EMERGE worked to shift social norms and support men and boys as allies for gender equality, so as to advance respect for women and reject violence in their families and in the broader community. To do this, CARE worked at multiple levels: At the household level, CARE worked with married couples to strengthen healthy communication, reject violence against women, and promote gender equality in households.
At the community level, the project hosted village-level forums to discuss issues of gender-based violence (GBV). EMERGE also supported male change agents at the village level to act as peer educators around issues of GBV and toxic masculinity.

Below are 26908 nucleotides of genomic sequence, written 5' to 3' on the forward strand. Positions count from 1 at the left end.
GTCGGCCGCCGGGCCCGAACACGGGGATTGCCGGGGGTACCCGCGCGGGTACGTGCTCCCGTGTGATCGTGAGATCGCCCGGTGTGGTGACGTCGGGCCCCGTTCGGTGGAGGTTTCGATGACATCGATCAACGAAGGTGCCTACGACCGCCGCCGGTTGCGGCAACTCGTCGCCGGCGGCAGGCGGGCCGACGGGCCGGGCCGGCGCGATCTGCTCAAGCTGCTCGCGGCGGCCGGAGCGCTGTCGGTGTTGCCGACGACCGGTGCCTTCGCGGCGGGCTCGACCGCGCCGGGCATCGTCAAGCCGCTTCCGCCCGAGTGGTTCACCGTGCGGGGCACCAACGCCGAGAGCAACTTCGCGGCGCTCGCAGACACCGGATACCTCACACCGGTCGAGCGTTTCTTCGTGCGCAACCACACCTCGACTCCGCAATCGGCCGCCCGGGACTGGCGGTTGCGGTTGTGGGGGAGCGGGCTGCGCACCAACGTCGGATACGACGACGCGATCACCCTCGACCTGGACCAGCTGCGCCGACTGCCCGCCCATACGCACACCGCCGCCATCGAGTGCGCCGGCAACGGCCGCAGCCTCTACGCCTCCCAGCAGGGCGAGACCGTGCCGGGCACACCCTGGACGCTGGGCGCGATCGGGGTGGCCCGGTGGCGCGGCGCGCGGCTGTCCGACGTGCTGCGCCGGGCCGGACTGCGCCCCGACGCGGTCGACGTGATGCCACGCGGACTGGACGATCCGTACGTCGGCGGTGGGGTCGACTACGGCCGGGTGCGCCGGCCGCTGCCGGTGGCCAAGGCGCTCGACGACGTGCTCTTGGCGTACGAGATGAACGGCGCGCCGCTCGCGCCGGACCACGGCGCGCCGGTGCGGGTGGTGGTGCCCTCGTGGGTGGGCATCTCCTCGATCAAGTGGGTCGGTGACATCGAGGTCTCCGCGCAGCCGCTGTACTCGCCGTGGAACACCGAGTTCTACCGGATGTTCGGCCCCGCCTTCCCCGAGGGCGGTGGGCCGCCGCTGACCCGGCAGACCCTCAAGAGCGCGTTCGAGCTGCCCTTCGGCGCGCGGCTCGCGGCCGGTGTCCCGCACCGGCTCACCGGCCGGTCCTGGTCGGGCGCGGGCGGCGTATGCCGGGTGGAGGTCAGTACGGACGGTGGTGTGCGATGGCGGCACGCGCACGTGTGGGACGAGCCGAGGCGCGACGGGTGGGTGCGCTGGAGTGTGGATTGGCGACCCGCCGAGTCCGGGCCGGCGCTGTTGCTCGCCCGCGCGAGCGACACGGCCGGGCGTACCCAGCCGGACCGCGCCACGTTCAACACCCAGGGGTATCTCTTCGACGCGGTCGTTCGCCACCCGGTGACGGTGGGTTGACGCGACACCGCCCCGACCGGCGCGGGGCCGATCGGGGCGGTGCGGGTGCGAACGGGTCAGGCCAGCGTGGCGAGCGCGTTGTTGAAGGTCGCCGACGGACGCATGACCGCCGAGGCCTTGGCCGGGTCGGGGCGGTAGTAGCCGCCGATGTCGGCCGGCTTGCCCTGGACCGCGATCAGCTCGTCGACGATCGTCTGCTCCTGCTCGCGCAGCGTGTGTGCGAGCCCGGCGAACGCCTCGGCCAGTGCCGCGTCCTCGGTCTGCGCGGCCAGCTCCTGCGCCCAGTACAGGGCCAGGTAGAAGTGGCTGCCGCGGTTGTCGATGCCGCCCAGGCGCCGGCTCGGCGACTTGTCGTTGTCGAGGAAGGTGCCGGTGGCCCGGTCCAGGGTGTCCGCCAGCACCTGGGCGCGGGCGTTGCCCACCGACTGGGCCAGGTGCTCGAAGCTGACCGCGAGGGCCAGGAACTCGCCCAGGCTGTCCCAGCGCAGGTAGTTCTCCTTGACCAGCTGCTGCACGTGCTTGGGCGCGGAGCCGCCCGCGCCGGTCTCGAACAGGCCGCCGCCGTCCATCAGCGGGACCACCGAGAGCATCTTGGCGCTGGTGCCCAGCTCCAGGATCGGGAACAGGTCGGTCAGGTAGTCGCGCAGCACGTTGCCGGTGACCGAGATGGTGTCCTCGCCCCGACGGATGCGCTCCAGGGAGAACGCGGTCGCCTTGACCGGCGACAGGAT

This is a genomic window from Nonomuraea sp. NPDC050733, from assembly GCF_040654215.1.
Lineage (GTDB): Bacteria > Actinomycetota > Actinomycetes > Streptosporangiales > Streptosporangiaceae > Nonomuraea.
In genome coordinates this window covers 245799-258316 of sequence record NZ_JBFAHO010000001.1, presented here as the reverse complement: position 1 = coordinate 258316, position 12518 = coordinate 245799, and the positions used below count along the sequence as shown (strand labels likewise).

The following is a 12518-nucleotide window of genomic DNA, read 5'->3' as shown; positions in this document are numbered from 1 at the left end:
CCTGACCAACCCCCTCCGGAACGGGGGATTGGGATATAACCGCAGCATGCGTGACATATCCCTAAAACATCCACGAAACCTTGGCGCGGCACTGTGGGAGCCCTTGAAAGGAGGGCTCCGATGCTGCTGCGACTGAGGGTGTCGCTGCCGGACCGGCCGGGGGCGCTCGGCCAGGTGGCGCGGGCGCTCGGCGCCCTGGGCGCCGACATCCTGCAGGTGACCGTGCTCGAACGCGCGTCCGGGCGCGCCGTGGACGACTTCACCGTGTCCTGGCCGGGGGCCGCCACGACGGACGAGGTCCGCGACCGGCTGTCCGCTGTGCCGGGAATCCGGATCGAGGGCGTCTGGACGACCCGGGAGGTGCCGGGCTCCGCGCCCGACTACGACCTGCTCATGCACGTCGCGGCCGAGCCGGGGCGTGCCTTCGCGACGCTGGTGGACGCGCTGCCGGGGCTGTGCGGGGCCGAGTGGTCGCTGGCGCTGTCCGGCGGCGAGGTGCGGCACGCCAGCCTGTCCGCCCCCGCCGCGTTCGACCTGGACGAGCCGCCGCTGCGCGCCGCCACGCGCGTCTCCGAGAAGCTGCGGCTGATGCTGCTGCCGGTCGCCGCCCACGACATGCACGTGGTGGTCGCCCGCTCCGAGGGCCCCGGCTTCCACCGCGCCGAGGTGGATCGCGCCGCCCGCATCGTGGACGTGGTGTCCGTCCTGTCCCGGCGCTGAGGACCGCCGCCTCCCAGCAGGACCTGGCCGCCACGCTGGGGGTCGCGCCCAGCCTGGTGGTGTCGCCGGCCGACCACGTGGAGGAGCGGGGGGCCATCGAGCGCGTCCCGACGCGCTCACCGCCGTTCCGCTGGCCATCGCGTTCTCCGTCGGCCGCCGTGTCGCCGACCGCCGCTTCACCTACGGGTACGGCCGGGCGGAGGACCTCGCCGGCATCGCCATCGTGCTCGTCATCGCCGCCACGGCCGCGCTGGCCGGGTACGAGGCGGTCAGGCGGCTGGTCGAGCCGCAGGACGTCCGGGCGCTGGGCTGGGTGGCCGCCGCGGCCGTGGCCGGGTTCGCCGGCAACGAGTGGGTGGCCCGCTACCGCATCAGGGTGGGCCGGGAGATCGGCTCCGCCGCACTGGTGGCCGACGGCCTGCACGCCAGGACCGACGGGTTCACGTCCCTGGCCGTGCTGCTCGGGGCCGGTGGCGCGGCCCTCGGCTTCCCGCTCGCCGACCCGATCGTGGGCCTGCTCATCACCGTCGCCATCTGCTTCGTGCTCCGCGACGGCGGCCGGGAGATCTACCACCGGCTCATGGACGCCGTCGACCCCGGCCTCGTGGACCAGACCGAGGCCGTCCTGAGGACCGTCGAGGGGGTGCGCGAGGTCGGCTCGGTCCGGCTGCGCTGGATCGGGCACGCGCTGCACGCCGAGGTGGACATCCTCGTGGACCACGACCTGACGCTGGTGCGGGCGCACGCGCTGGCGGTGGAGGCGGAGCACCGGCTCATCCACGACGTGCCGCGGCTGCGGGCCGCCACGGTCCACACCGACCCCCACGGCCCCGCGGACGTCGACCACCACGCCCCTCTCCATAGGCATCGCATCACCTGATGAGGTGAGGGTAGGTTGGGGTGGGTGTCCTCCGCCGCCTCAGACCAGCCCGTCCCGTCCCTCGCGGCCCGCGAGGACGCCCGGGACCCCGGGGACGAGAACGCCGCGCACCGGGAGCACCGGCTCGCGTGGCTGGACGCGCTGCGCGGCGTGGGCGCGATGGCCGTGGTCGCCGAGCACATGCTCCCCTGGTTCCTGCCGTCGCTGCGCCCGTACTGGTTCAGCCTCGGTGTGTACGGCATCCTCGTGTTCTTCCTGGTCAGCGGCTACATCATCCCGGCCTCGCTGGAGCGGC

At the district level, the project worked with local government to address broader structural concerns around gender inequality. And at a national level, EMERGE undertook a research study (Broadening Gender: Why Masculinities Matter) in collaboration with Partners for Prevention in four districts of Sri Lanka, focusing on the knowledge, attitudes, and practices around GBV. It was one of the largest studies of its kind in the country.
Following EMERGE, CARE began a new phase of work with selected communities in Sri Lanka’s tea plantations under the RENEW Project (Redefining Norms to Empower Women), with the goals of challenging social norms relating to masculinity and intimate partner violence and promoting gender-equal norms through media campaigns, school-based interventions, and community influencers.